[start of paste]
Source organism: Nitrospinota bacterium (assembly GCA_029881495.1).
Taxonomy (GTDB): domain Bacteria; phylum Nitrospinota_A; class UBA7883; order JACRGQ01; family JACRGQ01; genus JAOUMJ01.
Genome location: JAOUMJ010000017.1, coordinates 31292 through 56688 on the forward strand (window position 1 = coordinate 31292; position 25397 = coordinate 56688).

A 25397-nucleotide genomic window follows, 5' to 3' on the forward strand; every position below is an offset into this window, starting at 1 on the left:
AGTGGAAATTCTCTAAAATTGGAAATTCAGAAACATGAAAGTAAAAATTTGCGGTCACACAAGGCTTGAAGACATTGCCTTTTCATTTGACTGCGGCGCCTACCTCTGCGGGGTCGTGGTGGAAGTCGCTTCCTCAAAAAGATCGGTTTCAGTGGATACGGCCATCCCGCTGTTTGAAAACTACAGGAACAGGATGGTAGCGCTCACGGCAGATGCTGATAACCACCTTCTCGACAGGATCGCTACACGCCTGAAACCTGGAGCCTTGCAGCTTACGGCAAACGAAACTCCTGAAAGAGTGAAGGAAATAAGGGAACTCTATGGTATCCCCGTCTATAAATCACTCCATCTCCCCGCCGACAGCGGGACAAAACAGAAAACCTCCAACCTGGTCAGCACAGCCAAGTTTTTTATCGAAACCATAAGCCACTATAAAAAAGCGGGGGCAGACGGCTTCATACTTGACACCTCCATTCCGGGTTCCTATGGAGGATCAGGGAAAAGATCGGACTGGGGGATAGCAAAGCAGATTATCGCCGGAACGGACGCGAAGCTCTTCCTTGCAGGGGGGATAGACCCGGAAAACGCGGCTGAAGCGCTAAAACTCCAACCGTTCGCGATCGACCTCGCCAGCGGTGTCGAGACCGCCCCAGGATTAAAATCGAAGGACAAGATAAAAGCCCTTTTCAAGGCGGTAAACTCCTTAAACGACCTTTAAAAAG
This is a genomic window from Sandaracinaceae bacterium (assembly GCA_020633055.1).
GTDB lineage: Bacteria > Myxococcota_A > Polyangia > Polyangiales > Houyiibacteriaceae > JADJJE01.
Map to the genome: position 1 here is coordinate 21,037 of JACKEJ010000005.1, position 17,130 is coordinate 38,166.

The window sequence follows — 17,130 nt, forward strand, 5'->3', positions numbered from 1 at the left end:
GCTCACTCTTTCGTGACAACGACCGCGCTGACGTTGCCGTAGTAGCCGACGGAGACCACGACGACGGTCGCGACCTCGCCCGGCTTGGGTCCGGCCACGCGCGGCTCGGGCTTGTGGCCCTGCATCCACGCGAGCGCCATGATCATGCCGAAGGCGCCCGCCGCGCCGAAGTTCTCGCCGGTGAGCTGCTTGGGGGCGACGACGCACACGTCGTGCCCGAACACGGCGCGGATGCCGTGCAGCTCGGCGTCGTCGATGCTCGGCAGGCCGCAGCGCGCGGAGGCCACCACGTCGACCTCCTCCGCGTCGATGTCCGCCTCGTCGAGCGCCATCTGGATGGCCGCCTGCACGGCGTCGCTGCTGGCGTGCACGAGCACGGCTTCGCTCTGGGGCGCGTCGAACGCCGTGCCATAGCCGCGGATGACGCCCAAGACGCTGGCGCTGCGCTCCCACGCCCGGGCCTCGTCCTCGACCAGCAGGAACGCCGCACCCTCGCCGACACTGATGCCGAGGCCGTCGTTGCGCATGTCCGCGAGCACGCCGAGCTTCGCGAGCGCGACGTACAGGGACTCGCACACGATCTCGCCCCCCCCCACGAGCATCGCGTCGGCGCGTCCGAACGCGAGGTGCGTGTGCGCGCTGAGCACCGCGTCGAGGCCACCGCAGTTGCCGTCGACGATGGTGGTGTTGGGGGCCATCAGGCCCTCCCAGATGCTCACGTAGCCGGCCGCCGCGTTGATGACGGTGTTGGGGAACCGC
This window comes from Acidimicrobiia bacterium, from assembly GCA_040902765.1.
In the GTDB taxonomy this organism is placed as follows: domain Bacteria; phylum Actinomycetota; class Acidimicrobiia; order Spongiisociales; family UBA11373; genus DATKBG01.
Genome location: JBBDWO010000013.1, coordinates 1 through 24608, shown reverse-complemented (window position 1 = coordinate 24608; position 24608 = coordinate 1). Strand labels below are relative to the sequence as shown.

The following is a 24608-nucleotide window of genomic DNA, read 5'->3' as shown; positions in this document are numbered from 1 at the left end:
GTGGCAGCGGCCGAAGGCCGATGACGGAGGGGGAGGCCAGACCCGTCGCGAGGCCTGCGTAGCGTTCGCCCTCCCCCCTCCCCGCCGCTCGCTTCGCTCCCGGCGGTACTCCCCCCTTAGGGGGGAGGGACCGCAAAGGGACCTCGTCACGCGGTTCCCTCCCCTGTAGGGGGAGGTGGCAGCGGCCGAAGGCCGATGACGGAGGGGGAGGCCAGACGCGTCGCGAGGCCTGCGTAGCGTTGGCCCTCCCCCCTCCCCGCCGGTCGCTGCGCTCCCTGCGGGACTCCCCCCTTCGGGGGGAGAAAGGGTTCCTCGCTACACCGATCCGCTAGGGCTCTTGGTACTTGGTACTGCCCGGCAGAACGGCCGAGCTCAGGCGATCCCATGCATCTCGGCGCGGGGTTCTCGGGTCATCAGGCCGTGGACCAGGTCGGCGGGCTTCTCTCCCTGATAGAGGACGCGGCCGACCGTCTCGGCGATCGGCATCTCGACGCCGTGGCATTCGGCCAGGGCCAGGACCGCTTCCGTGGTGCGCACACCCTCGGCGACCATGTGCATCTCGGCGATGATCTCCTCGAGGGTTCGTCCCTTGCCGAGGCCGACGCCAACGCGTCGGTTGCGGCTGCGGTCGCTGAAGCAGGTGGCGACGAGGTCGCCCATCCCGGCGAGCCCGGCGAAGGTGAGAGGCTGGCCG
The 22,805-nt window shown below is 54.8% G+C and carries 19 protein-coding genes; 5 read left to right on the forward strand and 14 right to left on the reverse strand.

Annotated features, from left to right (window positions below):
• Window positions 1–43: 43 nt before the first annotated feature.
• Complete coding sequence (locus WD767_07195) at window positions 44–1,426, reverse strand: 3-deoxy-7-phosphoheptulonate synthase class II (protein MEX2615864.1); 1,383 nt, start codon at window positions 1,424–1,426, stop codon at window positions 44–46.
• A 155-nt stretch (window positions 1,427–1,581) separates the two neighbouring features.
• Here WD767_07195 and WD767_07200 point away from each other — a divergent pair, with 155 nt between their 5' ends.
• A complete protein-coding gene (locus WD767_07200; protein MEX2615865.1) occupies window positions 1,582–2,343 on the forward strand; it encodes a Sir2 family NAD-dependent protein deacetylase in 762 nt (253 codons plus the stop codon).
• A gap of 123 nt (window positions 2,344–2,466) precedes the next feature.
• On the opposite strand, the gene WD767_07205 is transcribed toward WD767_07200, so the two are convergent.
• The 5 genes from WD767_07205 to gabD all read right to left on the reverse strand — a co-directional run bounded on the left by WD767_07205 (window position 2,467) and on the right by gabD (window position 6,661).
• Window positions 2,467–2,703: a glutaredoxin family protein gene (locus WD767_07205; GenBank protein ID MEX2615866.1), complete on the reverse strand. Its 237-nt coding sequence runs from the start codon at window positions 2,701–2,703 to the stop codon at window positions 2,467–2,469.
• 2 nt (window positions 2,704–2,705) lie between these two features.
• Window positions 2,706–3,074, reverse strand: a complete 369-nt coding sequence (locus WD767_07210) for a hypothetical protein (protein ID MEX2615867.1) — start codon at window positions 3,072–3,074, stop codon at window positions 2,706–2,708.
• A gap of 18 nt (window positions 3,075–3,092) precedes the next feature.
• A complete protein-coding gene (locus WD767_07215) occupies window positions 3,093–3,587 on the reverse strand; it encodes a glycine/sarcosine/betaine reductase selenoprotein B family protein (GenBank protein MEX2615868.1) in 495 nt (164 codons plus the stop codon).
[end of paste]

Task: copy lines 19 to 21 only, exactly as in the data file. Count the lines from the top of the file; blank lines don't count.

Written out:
• Complete coding sequence (locus WD767_07195) at window positions 44–1,426, reverse strand: 3-deoxy-7-phosphoheptulonate synthase class II (protein MEX2615864.1); 1,383 nt, start codon at window positions 1,424–1,426, stop codon at window positions 44–46.
• A 155-nt stretch (window positions 1,427–1,581) separates the two neighbouring features.
• Here WD767_07195 and WD767_07200 point away from each other — a divergent pair, with 155 nt between their 5' ends.